The Power in the Cask

I ran across this article on cask beer this morning and it triggered 2 things in me; a real thirst for a beer and ..ok just one thing.
This was beer the really old-fashioned way. Today most draft beers are injected with carbon dioxide, filtered and often pasteurized, stored in pressurized kegs and served through gas-powered taps.

But the beer I was served was unpasteurized and unfiltered. Like the earliest bubbly brews, it was naturally carbonated, or conditioned, in its cask by yeast transforming sugar into alcohol with a side of fizzy carbon dioxide trapped in the cask. And it was served by muscle power pumping the ale up from its cask into the mug.


The number of casks being pumped is minute, given an American beer market still dominated by big corporate brewers. But throughout the country, growth in the beer market has been almost entirely in the craft brewing segment, and that has been especially true in New York.


Because cask ales are naturally carbonated and best served at cellar temperature — about 55 degrees — they have often been described as warm and flat. But as you get to know them, it can become hard to imagine drinking beer any other way. The softness of the bubbles and the gently cool temperature permit nuances that would otherwise be undetectable.

Cask ale is made the same way as other good beers, until it is left to mature in tanks. Mass-market beer is filtered and pasteurized for a stable shelf life.

Cask beer is treated differently. It goes, naturally, into casks, or firkins, if you want the British word for a container of 9 imperial gallons (around 11 U.S. gallons). Firkins used to be wooden, but now are generally made of metal. A small dose of sugar is added to produce a secondary fermentation, just as Champagne or certain other beers are refermented in bottles. Brewers may also add more hops and a fining material, like isinglass, to help settle the yeast and clarify the beer.

Cask ales must be treated with considerable care. They have to be kept cool and handled gingerly, and when it’s time to tap the kegs, they require an experienced, or at least educated, hand. In fact, the biggest obstacle to a wider distribution of cask beers is a lack of training.


If mass-market kegs are the Wonder bread and Velveeta of the beer world, cask ales are like fresh-baked loaves or artisanal cheeses, with the potential to be glorious but risky all the same. They have a shelf life of two to four days once opened, and if not tapped correctly they can be a big disappointment.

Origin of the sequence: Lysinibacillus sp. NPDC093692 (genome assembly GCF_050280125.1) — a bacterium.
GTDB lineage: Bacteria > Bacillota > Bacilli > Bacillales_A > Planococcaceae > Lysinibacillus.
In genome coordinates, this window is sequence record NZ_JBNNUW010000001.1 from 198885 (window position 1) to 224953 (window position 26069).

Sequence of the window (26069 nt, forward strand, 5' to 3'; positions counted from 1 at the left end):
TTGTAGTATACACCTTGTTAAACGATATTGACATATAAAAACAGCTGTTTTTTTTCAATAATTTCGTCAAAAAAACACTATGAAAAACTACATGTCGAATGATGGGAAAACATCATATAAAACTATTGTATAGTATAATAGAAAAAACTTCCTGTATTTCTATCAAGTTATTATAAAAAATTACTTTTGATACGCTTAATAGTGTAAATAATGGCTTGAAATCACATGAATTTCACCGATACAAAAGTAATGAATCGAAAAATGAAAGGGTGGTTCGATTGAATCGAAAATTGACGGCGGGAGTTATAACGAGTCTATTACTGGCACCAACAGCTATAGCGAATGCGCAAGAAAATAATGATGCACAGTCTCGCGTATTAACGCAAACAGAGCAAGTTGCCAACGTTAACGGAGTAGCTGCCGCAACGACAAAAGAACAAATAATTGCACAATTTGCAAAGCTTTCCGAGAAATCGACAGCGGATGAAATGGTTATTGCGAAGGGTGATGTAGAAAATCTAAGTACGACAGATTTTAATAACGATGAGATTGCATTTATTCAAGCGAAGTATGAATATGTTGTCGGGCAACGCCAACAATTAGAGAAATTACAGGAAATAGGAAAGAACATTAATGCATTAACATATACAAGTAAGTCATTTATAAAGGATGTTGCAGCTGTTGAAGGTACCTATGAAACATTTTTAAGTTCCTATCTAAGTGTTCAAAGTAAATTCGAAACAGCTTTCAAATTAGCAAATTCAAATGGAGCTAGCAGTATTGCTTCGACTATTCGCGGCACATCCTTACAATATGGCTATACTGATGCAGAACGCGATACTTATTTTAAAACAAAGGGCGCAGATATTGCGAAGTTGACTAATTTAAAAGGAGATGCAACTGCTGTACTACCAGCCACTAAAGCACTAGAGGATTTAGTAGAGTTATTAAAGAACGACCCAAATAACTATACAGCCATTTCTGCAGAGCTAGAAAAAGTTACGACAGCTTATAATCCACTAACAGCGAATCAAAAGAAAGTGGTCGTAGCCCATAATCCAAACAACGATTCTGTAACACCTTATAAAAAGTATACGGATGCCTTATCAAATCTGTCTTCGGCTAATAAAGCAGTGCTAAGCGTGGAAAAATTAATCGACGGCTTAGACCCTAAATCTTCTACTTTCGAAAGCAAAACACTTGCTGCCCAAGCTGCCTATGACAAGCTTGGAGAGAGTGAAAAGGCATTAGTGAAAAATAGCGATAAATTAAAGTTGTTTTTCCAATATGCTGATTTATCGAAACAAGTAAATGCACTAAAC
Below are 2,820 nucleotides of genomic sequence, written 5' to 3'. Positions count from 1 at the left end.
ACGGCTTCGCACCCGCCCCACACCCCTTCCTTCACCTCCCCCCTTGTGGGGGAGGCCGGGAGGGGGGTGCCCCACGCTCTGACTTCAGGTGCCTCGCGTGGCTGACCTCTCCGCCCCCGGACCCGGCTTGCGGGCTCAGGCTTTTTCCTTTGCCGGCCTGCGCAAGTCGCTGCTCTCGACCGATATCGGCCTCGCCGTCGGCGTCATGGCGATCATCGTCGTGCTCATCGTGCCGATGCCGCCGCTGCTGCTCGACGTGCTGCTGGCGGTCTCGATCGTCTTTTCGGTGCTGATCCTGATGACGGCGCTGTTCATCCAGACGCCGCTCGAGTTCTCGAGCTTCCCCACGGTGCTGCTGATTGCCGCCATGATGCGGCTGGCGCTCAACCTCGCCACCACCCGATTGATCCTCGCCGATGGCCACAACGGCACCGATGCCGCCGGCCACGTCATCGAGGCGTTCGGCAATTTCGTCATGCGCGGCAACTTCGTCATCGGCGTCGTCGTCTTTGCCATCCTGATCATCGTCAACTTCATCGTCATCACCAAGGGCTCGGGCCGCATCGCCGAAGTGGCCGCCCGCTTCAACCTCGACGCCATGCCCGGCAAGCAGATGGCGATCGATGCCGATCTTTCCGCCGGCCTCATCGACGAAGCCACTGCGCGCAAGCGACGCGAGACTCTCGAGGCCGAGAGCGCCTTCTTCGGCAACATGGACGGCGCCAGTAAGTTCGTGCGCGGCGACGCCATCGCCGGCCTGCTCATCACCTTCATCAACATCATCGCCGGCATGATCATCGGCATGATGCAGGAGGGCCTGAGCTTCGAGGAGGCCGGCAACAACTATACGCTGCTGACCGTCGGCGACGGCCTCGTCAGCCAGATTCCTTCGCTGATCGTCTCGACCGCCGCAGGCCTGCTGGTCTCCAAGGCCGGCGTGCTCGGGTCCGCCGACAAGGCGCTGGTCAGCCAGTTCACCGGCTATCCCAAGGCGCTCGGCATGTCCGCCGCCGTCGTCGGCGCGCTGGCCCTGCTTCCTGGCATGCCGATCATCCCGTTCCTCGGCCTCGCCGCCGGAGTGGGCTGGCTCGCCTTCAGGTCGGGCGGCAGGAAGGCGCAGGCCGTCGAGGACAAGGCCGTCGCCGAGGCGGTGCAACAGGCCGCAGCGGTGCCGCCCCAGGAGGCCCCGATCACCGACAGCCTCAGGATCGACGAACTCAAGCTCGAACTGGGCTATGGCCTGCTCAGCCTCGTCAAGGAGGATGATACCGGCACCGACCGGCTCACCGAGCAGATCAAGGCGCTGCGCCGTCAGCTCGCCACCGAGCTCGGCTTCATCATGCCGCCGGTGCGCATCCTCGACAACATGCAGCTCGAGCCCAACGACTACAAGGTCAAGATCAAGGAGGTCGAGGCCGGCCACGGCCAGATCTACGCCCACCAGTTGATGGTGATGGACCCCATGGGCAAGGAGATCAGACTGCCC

Read the whole thing, Eric Asimov is a great writer, but he mostly writes about wine. It's a great treat on those occasions when he writes on beer. I would really like his job.

Anyway, since I found my first cask beer at the Blind Tiger in Topeka (the one good thing I took away from there was the cask beer and a good joke about my brother being an anal birth) I've always asked about a cask at every brewpub I've been in. It really is a fabulous experience, because it's just so experimental. The brewers don't really know what they're going to get. It's exciting because sometimes they might not be that great, but other times they're just fabulous, kind of like sitting through a couple of comedians at the Laugh Factory in New York and then having Jerry Seinfeld or Chris Rock come on stage just to try some new material out (go buy "Comedian" it's a tremendous movie if you're interested in the craft of stand up). I imagine it's the closest a brewmaster comes to the amateur homebrewer.

When I go to a brewpub, I always have a couple of questions before I order the Brown (you'd like the brown too if you're brother was an anal birth). First, do you have a cask beer today. The 'today' part is important because it forces the bar wench to tell you if they ever have a cask beer, at least if the customer service is up to snuff. Most of the time, they either don't have one that day or they never have them. If they don't have them that day, it's cool, they probably have a good selection of brews. If they never do, it's not necessarily a strike against them, but I start to doubt their brewmaster's creativity. Needless to say, if they do have a cask, that is what I will be ordering.

If they don't have a cask, my next question is "what is your seasonal?". The good thing about the seasonals are that they are usually created by the brewmaster that currently works there. An established place has established recipes and the brewmaster comes in and inherits those recipes and brews them with no touches of his own. But the seasonals come directly from the brewmaster (or at least there is one seasonal that is his own). So the seasonals are usually the most creative and again it can be hit or miss. But, it's the rare beer that is undrinkable and even the bad ones have something interesting (except Sam Adams Cherry Wheat, I'll just drink some NyQuil next time, it tastes better).

In KC, the only place that I'm sure does a cask is the 75th Street Brewery, but, like I said earlier, they do not always have one. Since they've reopened after the fire, they've had one only once when I was in there and it was the Irish Red seasonal (double bonus). So, get your arse out to Waldo and drink a cask beer. If you know of someplace else that has a cask, let us know in comments and we'll meet you there (or if you'd rather we'll let you know when we'll be there so you won't have to see us).

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